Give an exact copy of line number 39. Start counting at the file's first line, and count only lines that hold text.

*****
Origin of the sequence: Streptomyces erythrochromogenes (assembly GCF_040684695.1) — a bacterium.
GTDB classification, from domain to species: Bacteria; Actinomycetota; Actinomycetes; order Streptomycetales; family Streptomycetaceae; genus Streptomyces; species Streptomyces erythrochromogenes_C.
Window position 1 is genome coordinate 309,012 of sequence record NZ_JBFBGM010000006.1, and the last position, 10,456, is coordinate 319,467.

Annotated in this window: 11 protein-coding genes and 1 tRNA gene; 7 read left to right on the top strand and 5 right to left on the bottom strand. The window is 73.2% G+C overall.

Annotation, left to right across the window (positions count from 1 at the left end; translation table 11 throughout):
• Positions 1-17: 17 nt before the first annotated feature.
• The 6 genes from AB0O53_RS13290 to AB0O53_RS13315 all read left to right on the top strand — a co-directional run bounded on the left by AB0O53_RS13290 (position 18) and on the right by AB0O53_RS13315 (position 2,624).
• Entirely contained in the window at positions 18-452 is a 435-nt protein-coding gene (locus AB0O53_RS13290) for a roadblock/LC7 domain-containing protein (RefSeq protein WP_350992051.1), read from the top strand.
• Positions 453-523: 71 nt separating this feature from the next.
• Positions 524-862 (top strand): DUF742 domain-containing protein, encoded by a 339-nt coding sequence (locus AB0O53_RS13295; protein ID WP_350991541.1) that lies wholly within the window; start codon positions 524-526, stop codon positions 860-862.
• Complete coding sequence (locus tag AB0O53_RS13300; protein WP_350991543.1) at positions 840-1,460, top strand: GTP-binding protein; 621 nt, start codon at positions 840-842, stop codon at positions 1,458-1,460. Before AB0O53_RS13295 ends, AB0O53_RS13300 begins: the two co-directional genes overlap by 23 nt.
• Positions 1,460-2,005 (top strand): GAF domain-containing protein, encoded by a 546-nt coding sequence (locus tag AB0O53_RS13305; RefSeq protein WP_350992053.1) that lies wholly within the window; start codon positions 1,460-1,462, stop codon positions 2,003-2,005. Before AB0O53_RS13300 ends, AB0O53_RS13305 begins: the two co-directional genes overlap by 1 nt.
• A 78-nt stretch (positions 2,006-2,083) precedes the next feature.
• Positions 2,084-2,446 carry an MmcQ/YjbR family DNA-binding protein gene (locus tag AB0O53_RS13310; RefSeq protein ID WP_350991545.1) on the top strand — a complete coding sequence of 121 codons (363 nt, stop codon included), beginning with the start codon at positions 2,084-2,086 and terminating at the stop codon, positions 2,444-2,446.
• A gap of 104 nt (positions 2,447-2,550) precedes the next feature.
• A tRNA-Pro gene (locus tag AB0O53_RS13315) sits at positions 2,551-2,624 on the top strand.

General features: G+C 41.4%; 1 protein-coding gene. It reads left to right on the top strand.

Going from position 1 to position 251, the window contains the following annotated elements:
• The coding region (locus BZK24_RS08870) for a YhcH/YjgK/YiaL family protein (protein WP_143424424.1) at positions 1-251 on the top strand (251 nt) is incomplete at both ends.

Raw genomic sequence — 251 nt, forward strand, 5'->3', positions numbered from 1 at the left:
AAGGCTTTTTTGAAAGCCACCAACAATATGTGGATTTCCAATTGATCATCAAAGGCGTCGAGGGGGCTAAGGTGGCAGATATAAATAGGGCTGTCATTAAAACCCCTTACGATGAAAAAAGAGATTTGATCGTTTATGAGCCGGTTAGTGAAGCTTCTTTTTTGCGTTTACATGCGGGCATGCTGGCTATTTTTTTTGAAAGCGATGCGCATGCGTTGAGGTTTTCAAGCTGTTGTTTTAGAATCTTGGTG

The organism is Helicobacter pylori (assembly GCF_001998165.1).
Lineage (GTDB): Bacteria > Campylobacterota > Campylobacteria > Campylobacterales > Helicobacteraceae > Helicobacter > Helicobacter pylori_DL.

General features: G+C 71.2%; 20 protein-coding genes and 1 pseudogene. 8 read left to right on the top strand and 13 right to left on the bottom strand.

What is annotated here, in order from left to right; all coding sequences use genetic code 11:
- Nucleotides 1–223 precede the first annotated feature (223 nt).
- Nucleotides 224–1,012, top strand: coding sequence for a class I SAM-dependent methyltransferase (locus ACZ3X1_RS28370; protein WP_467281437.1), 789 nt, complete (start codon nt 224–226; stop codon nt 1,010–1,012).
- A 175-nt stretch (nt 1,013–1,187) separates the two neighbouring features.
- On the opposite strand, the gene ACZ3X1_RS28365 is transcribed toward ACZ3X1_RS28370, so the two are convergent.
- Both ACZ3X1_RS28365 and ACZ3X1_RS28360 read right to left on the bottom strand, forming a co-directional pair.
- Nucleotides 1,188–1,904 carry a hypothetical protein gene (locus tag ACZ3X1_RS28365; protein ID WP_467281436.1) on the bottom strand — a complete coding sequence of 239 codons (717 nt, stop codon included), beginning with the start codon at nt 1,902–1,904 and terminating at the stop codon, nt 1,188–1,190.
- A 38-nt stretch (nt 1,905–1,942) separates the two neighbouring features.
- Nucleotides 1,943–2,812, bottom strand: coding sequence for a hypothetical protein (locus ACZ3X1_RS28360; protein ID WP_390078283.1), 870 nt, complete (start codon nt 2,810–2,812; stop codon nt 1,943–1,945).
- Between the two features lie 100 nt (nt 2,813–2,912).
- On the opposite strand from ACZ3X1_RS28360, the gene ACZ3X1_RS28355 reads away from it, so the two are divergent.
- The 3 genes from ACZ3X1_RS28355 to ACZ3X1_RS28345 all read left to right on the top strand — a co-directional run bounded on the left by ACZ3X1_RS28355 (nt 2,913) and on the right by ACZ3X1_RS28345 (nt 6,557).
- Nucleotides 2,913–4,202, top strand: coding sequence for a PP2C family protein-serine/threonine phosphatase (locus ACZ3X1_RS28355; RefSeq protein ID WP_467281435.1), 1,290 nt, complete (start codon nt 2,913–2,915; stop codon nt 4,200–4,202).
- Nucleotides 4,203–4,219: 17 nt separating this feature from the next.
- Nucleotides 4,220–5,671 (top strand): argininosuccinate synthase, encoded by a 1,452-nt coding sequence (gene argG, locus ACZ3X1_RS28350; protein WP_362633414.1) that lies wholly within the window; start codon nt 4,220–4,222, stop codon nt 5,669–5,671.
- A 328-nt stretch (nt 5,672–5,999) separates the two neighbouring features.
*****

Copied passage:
- Nucleotides 4,220–5,671 (top strand): argininosuccinate synthase, encoded by a 1,452-nt coding sequence (gene argG, locus ACZ3X1_RS28350; protein WP_362633414.1) that lies wholly within the window; start codon nt 4,220–4,222, stop codon nt 5,669–5,671.